Money & Banking

YES Bank in “advanced stage” of sealing ARC joint venture deal with global major, says MD & CEO Prashant Kumar

K.R. Srivats | | Updated on: Jun 21, 2022
Prashant Kumar, MD and  CEO, YES Bank

Prashant Kumar, MD and CEO, YES Bank | Photo Credit: Visveswaran V 10153@Chennai

The bank is eyeing 15 per cent loan growth and a return on assets of 1 per cent this fiscal

YES Bank, which is expected to come out of its reconstruction scheme on July 15, is in an “advanced stage” of sealing a joint venture deal with a global major to set up an asset reconstruction company (ARC) business in the country, its Managing Director and CEO Prashant Kumar has said.

This proposed ARC joint venture — for which YES Bank has finalised a list of potential partners — will not only take over the  bank’s entire about ₹50,000 crore of Non-Performing Assets (NPAs) book, but will also undertake buyouts of stressed assets from other lenders in the country, Kumar told BusinessLine in an interview.

He, however, declined to divulge the name of the joint venture partner, stating that the bank would make the relevant disclosure to stock exchanges first once the deal is signed.

“We invited EOI from large global players. We have done a short list. It is not proper for me to share the name, as we have an obligation to tell the exchanges. This is a large deal, and for the bank, no such deal of this large magnitude has ever been done so far. This kind of experiment is a first for YES Bank, the banking industry, and even RBI. So YES Bank and the proposed JV partner are looking at all issues that may crop in the future before finalisation, “he said.

While Kumar declined to name the likely JV partner, the buzz in the market is that YES Bank may zero in on JC Flowers & Co, an American private equity firm.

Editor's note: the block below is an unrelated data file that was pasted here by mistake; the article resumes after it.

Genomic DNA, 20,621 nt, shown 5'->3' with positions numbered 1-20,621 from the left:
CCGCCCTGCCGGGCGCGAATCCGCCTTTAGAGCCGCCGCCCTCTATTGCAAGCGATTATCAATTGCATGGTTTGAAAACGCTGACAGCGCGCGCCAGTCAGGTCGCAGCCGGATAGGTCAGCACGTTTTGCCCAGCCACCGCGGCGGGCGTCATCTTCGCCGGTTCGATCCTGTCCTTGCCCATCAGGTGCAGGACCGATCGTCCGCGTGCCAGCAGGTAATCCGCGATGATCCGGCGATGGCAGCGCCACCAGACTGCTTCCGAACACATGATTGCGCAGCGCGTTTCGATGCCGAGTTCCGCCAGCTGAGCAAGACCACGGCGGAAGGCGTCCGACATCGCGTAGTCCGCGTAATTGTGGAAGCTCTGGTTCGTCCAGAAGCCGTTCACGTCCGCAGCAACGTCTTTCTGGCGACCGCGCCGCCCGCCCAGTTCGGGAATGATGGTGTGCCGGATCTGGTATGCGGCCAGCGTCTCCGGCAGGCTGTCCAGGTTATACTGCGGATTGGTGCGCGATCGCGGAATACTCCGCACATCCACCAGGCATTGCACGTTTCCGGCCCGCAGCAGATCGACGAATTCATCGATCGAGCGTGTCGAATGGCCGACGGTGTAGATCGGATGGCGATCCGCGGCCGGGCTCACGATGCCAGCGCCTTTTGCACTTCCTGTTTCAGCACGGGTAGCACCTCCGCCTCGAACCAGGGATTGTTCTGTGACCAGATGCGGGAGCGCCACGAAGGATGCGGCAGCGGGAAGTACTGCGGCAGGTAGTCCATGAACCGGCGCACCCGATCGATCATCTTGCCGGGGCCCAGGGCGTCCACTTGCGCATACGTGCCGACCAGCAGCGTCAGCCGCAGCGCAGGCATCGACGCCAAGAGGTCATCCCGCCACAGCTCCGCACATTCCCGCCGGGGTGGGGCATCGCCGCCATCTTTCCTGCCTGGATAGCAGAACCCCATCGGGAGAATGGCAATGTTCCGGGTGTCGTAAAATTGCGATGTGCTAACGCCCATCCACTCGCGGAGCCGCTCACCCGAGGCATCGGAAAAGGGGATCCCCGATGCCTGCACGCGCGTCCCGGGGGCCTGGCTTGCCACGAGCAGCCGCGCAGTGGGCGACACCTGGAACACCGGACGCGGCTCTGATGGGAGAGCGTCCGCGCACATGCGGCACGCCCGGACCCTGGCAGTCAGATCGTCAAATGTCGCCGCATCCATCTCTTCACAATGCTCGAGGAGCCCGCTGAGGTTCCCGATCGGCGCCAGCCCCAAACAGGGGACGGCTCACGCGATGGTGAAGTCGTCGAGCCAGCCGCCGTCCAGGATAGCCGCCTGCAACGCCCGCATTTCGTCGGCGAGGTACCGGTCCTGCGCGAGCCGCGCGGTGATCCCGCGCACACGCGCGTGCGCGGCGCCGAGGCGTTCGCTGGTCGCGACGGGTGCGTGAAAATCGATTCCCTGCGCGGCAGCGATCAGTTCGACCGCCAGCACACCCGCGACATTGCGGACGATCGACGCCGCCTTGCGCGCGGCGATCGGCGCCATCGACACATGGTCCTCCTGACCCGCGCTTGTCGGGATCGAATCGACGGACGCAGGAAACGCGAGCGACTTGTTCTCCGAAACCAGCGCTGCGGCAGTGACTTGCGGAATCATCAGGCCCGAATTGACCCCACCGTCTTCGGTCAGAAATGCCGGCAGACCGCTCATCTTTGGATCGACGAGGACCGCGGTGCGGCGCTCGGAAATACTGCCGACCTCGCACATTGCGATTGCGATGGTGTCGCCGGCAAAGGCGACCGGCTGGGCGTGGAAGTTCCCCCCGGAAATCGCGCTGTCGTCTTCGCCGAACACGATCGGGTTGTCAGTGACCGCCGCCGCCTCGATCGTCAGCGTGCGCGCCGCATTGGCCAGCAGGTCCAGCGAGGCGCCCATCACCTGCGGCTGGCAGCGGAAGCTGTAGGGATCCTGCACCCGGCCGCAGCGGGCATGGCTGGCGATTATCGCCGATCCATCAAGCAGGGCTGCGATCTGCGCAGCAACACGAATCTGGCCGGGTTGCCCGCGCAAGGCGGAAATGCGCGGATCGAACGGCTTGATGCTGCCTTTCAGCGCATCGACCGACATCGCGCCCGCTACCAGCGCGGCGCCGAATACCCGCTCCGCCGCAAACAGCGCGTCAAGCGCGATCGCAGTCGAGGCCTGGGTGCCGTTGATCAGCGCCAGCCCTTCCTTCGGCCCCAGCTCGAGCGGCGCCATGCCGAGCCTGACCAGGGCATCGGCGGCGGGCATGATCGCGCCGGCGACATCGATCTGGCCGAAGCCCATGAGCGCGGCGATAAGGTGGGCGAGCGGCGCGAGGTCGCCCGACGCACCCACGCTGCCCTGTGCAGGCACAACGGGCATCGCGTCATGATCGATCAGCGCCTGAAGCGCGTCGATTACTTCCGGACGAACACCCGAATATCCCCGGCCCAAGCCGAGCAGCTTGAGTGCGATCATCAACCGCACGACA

Once the JV deal is firmed up, YES Bank will undertake a Swiss challenge and look for competing bids for its assets. If the bids are not higher, then a JV has to be formed and the entire NPA book has to be transferred to the joint venture ARC.

“YES Bank is committed to the JV route (where it will pick up a 20 per cent stake ) as we don’t have any other ARC in the country that have the large capital to buy the kind of assets that we are talking about.

There is strategic thinking to get the deal done this year. This is our effort to clean the balance sheet. If we don’t do this, handling the larger NPA pool will take years, “he added.

Business growth

Kumar also said that YES Bank this fiscal is eyeing overall loan growth of 15 per cent on current net advances of ₹1.8 lakh crore. This loan growth aim is “reasonable” and would largely come from the bank’s increased focus on the retail and MSME segments.

“With this loan growth, we are confident of not only doing well on the business side but also on profitability,” Kumar added. He expressed confidence that Yes Bank would this fiscal exceed the bottomline performance of ₹1,066 crore last fiscal.

In 2021-22, YES Bank recorded credit growth of 8 per cent while deposits grew by 21 per cent.

Kumar also said that he expects YES Bank to make NPA recoveries of ₹5,000 crore this fiscal. The last two fiscals, when the bank was under a restructuring scheme, the bank recovered ₹6,000 crore in each of these years.

It may be recalled that YES Bank went into a moratorium in March 2020. It had to be reconstructed while there was a nationwide lockdown due to the Covid-19 pandemic.

“The first year went to stabilising the bank and getting back the confidence of customers in the bank. We were able to raise a Follow-on Public Offering (FPO) of ₹15,000 crore. After stabilising the bank in 2020-21, the next financial year was more in terms of growth,” Kumar added.

Capital raising

Kumar said that YES Bank is now engaged in talks with “multiple players,” including private equity funds, for their coming on board as investors in the bank. The additional capital that Yes Bank is looking to raise this fiscal should be seen as a “capital buffer” to the existing comfortable capital position of a CET ratio of 11.5 per cent, he added.

“I am not confirming nor denying. I am only saying we are engaging with multiple players who are interested in putting money in the bank. We are not desperate to get capital. This is an advantage to us because we now enjoy sufficient capital. But definitely more capital is required for the bank”, Kumar added. 

Kumar also said that new investor will be onboarded without violating the existing norm in the reconstruction scheme that stipulates SBI holding in Yes Bank to be at 26 per cent till March 2023.

Published on June 21, 2022
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